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Knitr Markdown Bibliography

I am finding myself more and more drawn to markdown rather then tex/Rnw as my standard format (not least of which is the ease of displaying the files on github, particularly now that we have automatic image uploading). One thing I miss from latex is the citation commands. (I understand these can be provided to markdown via Pandoc, but I’d like to simply have to knit the document, and not then run it through pandoc, latex, or another interpreter). I’ve taken a little whack at generating in-text citations using knitr and other R tools.

DOI Approach

I’ve put some simple functions in a package. The functions use the crossref API to grab citation information given a doi, so I don’t have to generate a bibtex file for papers I’m reading, (inspired by the kcite package for Wordpress). One can grab my package from github

and load the package

Then we can generate a citation given a doi with the function:

Bibtex Approach

If we have a bibtex file, we can use this for the citations as well. Let’s start off by getting ourselves a bibtex file from some of R’s packages:

Now we can simply read in the bibtex files:

Francois R (2011). bibtex: bibtex parser. R package version 0.3-1/r332, .

(This would be much more awesome if we could generate keys on write.bib and use those bibtex keys, instead of the index value, , to generate the citation.)

Using the inline citations

Now that we can get citation information from bibtex files or dois, we need a way to insert these citations into the text. I’ve written a simple print inline citations that would just use a given shortened format (e.g. author-year) and add the citation to a object, which we could then use to generate the full citation information at the end. We can generate inline citations by giving a doi, bibentry object, or a list thereof, into inline knitr code block. Thus we can use the line to generate a parenthetical citation, (Halpern et. al. 2006). We can alos generate textual citations with , such as Francois, (2011). Parenthetical citations can take more than one entry, such as , which produces (Xie, 2012; Boettiger, 2012).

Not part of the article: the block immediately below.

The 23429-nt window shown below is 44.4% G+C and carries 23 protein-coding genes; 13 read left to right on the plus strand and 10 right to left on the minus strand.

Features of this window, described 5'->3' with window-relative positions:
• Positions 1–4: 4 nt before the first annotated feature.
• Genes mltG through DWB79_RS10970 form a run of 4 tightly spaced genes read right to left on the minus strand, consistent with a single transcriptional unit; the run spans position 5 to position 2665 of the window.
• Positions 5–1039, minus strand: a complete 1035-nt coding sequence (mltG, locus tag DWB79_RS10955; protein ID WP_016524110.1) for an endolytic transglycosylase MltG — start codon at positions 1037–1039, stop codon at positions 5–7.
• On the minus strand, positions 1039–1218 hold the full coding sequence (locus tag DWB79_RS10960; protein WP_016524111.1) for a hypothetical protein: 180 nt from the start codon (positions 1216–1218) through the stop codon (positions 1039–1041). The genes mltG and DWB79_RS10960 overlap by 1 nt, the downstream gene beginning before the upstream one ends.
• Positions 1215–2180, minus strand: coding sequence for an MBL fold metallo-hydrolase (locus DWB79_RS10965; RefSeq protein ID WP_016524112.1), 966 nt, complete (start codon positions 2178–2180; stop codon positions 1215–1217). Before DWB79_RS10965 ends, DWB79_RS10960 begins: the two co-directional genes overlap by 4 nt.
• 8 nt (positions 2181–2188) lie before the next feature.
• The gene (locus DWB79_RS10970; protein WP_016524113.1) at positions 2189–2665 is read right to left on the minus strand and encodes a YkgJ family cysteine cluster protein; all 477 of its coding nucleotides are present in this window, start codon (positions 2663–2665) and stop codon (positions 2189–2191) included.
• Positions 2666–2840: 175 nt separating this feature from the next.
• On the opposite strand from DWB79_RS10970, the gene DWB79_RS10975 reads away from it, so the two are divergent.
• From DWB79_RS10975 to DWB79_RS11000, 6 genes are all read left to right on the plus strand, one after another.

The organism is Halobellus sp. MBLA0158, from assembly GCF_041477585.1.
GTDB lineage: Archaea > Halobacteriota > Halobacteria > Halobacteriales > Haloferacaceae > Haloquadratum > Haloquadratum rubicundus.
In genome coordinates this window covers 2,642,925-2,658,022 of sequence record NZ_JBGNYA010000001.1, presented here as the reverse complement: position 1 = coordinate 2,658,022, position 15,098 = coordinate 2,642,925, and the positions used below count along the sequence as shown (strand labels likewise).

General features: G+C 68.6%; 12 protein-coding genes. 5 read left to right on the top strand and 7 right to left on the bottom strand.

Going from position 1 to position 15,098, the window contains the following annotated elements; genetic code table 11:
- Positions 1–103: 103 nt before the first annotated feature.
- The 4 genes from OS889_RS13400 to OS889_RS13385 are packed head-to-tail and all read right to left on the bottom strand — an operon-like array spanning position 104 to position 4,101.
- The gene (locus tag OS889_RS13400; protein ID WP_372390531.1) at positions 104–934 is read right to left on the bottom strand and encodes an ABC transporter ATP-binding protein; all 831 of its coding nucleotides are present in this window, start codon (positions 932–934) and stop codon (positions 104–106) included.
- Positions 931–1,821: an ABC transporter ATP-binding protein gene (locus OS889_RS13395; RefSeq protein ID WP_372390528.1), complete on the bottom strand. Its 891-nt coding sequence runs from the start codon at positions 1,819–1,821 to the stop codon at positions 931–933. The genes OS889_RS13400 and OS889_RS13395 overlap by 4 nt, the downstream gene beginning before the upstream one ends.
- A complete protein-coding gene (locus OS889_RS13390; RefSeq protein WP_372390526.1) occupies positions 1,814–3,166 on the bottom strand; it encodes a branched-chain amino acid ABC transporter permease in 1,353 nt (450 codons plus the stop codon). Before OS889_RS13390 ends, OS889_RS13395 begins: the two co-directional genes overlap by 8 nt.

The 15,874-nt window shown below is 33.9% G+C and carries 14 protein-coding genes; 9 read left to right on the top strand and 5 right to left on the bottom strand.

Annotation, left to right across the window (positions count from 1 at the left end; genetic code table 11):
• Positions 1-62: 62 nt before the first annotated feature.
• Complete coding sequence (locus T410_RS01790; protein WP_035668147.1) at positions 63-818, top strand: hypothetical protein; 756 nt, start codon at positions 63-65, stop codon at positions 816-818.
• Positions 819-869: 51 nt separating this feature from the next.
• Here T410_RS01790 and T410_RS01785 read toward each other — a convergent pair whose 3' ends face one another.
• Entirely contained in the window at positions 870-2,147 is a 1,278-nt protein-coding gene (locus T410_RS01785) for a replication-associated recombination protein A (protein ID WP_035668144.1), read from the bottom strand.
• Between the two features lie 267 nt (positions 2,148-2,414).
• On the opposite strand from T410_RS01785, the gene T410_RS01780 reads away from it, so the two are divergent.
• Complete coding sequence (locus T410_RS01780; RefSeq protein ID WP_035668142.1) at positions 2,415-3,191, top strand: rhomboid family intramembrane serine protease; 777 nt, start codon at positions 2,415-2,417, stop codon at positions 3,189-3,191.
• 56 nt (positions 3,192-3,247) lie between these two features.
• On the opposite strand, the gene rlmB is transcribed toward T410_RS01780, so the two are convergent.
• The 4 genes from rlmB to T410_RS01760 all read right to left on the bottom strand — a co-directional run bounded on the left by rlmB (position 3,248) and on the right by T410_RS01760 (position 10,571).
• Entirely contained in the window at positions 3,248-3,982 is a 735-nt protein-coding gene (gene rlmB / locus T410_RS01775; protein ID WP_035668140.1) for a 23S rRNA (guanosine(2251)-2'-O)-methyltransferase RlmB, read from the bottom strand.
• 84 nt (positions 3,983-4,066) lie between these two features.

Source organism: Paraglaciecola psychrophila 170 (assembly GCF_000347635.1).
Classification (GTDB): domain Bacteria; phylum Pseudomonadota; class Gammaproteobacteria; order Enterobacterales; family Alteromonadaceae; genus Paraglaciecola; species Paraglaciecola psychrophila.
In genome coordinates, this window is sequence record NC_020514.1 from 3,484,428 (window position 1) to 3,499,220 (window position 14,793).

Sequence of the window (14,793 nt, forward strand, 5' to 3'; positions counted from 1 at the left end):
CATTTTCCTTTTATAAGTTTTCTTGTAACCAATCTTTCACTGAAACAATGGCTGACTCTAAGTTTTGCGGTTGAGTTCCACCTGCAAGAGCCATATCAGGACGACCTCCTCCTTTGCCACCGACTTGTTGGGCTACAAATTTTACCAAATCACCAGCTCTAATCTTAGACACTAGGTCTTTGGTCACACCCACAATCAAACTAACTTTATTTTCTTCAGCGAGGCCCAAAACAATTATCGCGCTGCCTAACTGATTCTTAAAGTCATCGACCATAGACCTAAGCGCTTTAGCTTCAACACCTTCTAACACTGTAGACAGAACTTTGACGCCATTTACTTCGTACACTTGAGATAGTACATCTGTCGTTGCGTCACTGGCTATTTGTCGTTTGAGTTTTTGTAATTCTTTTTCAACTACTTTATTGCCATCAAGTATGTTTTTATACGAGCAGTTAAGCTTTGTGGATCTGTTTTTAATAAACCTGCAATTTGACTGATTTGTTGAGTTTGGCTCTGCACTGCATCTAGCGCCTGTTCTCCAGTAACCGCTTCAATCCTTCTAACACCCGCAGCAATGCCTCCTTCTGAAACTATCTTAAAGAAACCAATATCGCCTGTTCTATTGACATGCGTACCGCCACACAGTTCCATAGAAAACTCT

Generating the final bibliography

As we go along adding inline citations, R stores the list of citation info. Then at the end of the document, use this command to print the bibliography generated by the use of our inline citations.

Halpern B, Regan H, Possingham H and McCarthy M (2006). “Accounting for uncertainty in marine reserve design.” Ecology Letters, 9. ISSN 1461-023X, .

Francois R (2011). bibtex: bibtex parser. R package version 0.3-1/r332, .

Xie Y (2012). knitr: A general-purpose package for dynamic report generation in R. R package version 0.4.1, .

Boettiger C (2012). knitcitations: Citations for knitr markdown files. R package version 0.0-1.

I hope to add markup to format this a bit more nicely later. For instance, we want the links to appear as real links. Additionally, we may want to add markup around the citations, such as the reason for the citation into the link using the Citation Typing Ontology.

This entry was, of course, produced in knitr with my knitcitations package. See the original source.

Learning Objectives

After completing this tutorial, you will be able to:

  • Add citations to an report.
  • Create a file to store citation data to use with .

What You Need

You need and to complete this tutorial. Also you should have an directory set up on your computer with a directory with it.

To begin, be sure that is already installed on your computer.

Introducing Bookdown

is an extension that can be used to create reports. In this lesson however you will review briefly how to use to create single document reports. The steps are as follows:

Note that this code replaces the that is the default for R Markdown.

This tells to use rather than the conventional . Notice below you use to create html output with inline citations.

To achieve different styling and formats, you can replace with other outputs including:

  • ,
  • ,
  • ,
  • ,
  • and

Learn more about bookdown output options here.

Your R Markdown YAML header will thus look like this:

2. Create a BibTex File Containing References

Next, create a file containing all of the citations that you will use in your report. A file is a text formatted, machine readable reference list. You can create BibTex reference lists in many reference manager tools including Zotero and Mendeley or you can go the hard route and make one on your own. A file should be named with a extension for example and needs to be saved using the UTF-8 encoding.

An example of a formatted citation is below.

Be sure to save that file in the same working directory with your .Rmd file!

Using the code below, add a link to your BibTex file.

Now your entire YAML header looks like this:

You can also add the link-citations: yes argument to your YAML header to ensure that R creates links from your citation to the bibliography below. Like this:

Add In-text Citations / References to Your Report

Finally you can add citations to a report. To do this you use the syntax

Where anderson2015 is the name of the Anderson citation (used an example below). The sign tells to find that particular citation in the file.

Add Unique Styles

If you want - you can also apply custom stylesheets (you have to create the .css file or use someone elses!), add figure captions, apply themes that are built into and and specify a table of contents.

Explore the options below to see what they do when you add them to your YAML output at the top of your document.

R Markdown resources Add images to R Markdown

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